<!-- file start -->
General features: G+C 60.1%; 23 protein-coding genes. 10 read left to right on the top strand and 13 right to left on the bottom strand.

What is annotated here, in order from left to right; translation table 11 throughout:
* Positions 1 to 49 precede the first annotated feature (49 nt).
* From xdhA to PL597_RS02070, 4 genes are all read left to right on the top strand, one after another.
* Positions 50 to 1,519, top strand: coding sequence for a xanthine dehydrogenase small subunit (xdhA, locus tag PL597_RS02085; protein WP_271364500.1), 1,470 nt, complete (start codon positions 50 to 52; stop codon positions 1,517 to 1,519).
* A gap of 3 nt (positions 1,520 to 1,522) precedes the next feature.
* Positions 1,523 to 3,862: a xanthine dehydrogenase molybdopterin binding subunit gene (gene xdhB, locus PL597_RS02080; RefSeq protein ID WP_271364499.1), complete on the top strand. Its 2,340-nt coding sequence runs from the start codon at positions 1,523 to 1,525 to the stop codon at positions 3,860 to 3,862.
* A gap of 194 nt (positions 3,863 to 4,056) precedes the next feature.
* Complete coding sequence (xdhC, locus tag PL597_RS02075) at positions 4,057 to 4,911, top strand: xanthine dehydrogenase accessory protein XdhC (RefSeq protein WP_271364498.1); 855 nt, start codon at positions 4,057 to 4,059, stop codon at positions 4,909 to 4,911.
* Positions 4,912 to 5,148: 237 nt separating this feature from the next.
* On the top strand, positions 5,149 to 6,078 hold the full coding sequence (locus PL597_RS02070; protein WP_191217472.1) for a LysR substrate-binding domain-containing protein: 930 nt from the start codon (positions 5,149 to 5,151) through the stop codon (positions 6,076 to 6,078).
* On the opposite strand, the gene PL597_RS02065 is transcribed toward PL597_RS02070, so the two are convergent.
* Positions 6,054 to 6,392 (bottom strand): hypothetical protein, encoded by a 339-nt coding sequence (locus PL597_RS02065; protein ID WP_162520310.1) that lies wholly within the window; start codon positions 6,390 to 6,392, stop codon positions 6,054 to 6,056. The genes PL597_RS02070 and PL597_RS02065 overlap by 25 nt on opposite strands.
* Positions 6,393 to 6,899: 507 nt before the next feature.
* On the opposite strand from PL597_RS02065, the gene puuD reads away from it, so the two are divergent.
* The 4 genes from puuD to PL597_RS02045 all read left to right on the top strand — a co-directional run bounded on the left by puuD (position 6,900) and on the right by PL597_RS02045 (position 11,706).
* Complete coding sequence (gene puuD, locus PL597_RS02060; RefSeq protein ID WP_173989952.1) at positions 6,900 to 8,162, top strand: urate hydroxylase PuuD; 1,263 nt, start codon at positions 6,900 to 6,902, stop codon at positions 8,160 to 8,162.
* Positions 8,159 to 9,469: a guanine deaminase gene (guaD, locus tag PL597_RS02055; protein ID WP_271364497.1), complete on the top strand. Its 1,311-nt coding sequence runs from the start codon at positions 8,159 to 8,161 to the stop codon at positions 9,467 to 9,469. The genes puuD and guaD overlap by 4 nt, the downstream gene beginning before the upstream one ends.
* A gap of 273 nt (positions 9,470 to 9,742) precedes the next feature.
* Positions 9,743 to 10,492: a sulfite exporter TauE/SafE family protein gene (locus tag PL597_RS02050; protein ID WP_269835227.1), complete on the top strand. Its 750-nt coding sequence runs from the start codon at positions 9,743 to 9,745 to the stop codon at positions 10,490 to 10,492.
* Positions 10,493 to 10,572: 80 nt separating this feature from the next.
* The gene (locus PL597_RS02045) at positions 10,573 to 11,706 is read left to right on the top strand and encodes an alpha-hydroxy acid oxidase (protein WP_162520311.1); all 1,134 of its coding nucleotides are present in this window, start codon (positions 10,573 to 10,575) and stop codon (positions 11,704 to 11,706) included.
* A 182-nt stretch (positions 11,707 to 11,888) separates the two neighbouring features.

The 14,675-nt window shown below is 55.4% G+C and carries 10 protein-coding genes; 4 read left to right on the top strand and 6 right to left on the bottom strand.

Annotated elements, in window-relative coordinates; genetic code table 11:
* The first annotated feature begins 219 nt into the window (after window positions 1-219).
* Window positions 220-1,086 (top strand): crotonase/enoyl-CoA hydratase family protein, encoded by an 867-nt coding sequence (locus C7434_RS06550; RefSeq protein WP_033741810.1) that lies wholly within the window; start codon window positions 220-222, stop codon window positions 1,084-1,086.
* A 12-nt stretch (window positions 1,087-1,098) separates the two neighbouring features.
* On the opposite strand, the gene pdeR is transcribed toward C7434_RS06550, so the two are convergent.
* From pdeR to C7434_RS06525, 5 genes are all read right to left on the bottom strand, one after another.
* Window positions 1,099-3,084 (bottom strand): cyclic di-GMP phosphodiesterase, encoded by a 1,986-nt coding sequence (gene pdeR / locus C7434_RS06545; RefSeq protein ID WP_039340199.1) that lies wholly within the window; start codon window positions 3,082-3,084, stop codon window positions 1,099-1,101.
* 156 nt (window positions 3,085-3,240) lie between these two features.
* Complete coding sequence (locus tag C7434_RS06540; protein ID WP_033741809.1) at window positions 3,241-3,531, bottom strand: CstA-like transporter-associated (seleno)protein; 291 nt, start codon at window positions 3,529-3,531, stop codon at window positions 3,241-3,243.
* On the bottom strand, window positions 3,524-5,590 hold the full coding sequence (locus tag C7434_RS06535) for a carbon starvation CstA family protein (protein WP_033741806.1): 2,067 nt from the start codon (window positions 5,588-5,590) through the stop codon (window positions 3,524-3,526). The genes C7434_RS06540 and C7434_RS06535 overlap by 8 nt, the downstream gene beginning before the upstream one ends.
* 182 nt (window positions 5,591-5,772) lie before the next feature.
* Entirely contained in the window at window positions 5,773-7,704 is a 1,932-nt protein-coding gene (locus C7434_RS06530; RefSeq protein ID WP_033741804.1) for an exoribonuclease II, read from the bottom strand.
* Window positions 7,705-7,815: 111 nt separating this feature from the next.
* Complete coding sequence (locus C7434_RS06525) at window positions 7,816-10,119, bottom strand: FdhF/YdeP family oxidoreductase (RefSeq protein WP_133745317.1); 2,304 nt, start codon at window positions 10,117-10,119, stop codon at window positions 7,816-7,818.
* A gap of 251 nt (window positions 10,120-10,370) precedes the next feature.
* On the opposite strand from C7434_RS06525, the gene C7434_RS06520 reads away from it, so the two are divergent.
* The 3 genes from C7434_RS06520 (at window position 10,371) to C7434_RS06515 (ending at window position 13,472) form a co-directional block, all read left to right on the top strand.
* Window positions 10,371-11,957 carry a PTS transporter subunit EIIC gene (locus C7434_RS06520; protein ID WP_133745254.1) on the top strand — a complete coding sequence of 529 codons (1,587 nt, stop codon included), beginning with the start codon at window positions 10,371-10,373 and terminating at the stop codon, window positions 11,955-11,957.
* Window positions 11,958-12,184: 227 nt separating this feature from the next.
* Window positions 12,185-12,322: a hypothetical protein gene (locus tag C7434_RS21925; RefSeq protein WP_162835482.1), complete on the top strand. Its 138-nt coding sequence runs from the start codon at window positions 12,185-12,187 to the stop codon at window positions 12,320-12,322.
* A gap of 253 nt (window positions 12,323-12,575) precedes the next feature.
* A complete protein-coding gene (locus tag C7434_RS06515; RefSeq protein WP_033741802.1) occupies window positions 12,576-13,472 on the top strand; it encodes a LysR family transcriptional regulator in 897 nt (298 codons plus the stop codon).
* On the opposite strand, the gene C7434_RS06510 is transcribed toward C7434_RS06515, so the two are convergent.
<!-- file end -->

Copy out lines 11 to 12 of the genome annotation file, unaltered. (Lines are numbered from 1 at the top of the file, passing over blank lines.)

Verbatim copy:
* On the top strand, positions 5,149 to 6,078 hold the full coding sequence (locus PL597_RS02070; protein WP_191217472.1) for a LysR substrate-binding domain-containing protein: 930 nt from the start codon (positions 5,149 to 5,151) through the stop codon (positions 6,076 to 6,078).
* On the opposite strand, the gene PL597_RS02065 is transcribed toward PL597_RS02070, so the two are convergent.